s e c t io n 36.10
Vitamin K, Oral Anticoagulants, and their Mechanisms of Action
8 6 1
F I G U R E 3 6 - 1 8
(Also see color figure.) Plasminogen activation. Plasminogen is converted
to plasmin as the result of cleaving a single peptide bond, Arg561 -Val562.
The molecular mechanism of transforming the zymogen into its active
form is the same as the activation of trypsinogen to trypsin. Two different
proteinases are responsible for the physiological activation of plasminogen:
tissue-type plasminogen activator (t-PA) and urinary plasminogen activator
(u-PA). t-PA is the principal activator of plasminogen and is synthesized
primarily in endothelial cells, which are the principal source of t-PA in the
circulating blood. t-PA is present in high concentrations in uterine tissue
and in various malignant cells. u-PA is found in the kidney and may be
particularly important in preventing the accumulation of fibrin in the
glomeruli. In the circulation, more than one-half of the t-PA is in a
complex with PAI-1. The activation of plasminogen is accompanied by the
proteolytic action of plasmin on plasminogen at Arg68-Met69 and at
Lys77-Lys78. This reaction results in the formation of a derivative of
plasminogen in which the first 77 amino acids at the N-terminal end of the
molecule are removed. This derivative of plasminogen,
lys p la sm in o g en ,
activated more rapidly than the native,
g lu p la sm in o g en .
In the color
version of this figure, motifs and domains are color coded as follows:
kringle domains (orange), EGF-like domain (magenta), activation peptide
(yellow), and proteinase domain (green). Light chains are indicated in dark
gray, heavy chains in light gray. Regions connecting the motifs are black.
example of proteinase protection when the proteinase
action is localized in a reaction complex.
F I G U R E 3 6 - 1 9
(Also see color figure.) Products of fibrinolysis. The products of plasmin
action are used to identify ongoing fibrinolysis and to distinguish
fibrinolysis from fibrinogenolysis. The presence of larger fibrin fragments,
which result from factor Xllla-catalyzed cross-linking, is the basis for the
distinction between fibrinogenolysis and fibrinolysis. Detection of D dimer
(DD) is particularly useful. Some of the fibrin degradation products
interfere with polymerization of fibrin. Digestion of fibrinogen by plasmin
proceeds with initial cleavages that remove polypeptides of approximately
40,000 Da from the carboxy terminal regions of the A chains. The large
fragment that is formed is designated fragment X, and it is heterogeneous.
Fragment X has a molecular weight of ~300,000 (one A-chain peptide
removed) or ~260,000 (two A-chain peptides removed). Further
proteolysis by plasmin removes polypeptides of ~ 100,000 Da total mass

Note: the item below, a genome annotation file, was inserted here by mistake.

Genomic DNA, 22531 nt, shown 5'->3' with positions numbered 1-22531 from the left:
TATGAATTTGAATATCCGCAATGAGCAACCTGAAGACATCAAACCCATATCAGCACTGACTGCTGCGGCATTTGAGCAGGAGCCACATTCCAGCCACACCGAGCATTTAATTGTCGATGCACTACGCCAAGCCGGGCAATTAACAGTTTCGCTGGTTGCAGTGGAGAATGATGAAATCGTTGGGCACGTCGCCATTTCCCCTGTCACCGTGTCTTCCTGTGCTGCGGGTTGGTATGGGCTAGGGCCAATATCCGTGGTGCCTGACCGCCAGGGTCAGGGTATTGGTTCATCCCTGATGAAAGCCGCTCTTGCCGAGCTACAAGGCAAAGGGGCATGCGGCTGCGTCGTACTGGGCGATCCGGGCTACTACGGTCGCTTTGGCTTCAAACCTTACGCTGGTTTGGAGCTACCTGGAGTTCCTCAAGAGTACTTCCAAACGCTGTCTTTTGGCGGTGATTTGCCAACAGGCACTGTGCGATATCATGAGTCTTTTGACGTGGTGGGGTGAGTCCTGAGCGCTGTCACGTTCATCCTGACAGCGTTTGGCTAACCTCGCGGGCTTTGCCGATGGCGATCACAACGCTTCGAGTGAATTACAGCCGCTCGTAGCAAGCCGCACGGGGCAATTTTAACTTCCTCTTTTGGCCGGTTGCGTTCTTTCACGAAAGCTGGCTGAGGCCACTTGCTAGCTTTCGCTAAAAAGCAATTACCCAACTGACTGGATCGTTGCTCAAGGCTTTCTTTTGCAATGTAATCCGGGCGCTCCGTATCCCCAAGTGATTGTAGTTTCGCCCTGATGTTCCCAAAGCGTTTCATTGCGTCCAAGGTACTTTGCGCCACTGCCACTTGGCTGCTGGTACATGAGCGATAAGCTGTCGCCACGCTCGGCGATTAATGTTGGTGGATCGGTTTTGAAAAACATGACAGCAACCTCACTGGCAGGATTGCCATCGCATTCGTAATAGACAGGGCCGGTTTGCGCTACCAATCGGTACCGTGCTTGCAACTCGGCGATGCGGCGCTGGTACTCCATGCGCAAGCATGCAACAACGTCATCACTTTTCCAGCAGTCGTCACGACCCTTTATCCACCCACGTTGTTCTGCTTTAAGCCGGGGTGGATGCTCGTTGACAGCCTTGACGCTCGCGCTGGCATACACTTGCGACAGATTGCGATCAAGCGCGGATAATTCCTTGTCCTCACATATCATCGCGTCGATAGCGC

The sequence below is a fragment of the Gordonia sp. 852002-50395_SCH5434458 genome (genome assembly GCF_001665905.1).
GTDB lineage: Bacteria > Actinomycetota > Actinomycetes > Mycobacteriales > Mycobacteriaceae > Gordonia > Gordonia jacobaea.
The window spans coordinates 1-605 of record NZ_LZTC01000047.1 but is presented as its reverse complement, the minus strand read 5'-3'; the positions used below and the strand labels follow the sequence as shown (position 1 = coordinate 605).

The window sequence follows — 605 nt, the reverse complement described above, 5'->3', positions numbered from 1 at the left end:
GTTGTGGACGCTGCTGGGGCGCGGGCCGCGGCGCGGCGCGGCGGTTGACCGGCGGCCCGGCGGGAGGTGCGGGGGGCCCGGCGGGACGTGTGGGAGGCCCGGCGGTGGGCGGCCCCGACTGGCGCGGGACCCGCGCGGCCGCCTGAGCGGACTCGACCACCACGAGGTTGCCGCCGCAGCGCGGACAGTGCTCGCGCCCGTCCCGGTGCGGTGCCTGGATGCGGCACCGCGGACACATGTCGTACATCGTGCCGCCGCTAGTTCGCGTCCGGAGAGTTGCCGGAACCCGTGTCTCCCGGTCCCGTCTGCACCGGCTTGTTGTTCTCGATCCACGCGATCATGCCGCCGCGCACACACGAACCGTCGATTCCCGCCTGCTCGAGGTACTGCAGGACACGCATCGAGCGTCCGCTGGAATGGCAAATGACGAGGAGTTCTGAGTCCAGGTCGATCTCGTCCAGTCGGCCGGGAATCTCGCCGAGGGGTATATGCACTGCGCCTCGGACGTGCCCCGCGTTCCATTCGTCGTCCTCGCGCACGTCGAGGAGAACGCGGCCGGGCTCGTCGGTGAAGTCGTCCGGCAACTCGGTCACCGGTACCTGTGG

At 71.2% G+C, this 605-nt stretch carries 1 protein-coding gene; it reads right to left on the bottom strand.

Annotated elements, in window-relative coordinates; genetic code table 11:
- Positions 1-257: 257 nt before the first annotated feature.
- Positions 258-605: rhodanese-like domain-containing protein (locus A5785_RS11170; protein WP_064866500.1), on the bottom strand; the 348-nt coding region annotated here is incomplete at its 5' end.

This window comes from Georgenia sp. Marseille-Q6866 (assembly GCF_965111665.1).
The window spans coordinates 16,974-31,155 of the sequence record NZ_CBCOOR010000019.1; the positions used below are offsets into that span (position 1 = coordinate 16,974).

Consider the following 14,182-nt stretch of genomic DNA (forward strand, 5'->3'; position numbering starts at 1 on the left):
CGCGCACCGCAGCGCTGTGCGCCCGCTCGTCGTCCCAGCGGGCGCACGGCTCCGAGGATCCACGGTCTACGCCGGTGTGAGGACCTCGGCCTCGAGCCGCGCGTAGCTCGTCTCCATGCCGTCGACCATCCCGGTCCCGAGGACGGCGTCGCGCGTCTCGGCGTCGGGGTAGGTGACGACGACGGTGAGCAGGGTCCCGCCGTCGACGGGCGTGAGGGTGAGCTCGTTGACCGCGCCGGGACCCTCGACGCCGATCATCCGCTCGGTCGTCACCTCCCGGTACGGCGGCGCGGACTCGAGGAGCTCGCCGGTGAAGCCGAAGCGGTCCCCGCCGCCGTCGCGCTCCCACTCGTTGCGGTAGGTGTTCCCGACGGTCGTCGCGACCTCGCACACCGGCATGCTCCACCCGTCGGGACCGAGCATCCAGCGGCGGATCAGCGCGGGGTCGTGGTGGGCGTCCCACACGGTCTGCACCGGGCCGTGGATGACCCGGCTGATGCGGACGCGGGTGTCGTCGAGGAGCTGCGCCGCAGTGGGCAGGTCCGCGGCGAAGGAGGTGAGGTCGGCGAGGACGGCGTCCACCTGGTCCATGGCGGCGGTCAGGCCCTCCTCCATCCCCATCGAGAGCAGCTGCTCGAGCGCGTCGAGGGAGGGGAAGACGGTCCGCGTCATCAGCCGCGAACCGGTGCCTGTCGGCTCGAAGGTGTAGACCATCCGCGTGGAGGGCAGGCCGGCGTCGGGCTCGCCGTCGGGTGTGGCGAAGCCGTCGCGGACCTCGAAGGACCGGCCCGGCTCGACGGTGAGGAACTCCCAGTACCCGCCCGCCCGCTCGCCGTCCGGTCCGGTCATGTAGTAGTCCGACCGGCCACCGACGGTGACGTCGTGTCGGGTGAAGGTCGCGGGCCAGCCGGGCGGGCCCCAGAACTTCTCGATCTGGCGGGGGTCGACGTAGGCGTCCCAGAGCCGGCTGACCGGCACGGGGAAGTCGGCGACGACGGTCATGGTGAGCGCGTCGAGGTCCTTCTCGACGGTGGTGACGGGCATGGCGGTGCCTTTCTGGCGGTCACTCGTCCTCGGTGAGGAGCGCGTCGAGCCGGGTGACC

from the disulfide bond-linked carboxy terminal regions of A, B, and
chains. The larger product of this fibrinogenolysis is designated fragment Y,
which has a molecular weight of ~ 150,000 Da. The product that contains
the cross-linked polypeptides from A, B, and
chains is designated
fragment D. A second round of proteolysis removes the remaining
fragment D from fragment Y to form fragment E (M.W. ~33,000 Da) and
a second fragment D. Fragment E is highly cross-linked and is also known
as the N-terminal disulfide knot (DSK). In fibrinogen, an additional
cleavage occurs early in the fibrinogenolytic process, i.e., cleavage of
Arg42 in the B/i chain to produce B/3 1^42. This can be distinguished from
the product that is produced by the cleavage of fibrin,
Degradation of Fibrin (Fibrinolysis)
The principal substrate of plasmin is fibrin and except
under pathological situations, e.g. disseminated intravas-
cular coagulation (DIC), the concentrations of the prod-
ucts of plasmin action are usually less than 10 /xg/mL
(less than 0.5% of the circulating fibrinogen). Because of
the opportunities for artifactual generation of FDPs (fibrin
degradation products) during the collection of the blood
sample and the common use of serum, the true concen-
trations of FDPs in normal plasma are probably less than
50 ng/mL. The opportunity for artifactual elevation of the
FDPs is easily understood when the fibrin enhancement
of plasminogen activation is recalled. The products of fib-
rin digestion, i.e., fibrin degradation products or FDPs, are
distinguishable from fibrinogen degradation products. The
cross-linking of fibrin by factor XHIa produces D dimers
polymers. The reactions of fibrin degradation and
the products are shown in Figure 36-19.
Under pathological conditions, e.g., (DIC), fibrinogen
can be digested by the fibrinolytic enzyme plasmin. This
leads to bleeding, even though clotting is also occurring.
36.10 Vitamin K, Oral Anticoagulants,
and Their Mechanisms of Action
Vitamin K
acts in the liver as an enzyme cofactor in the
reactions that add an additional carboxyl group to par-
ticular Glu residues in the vitamin K-related coagulation
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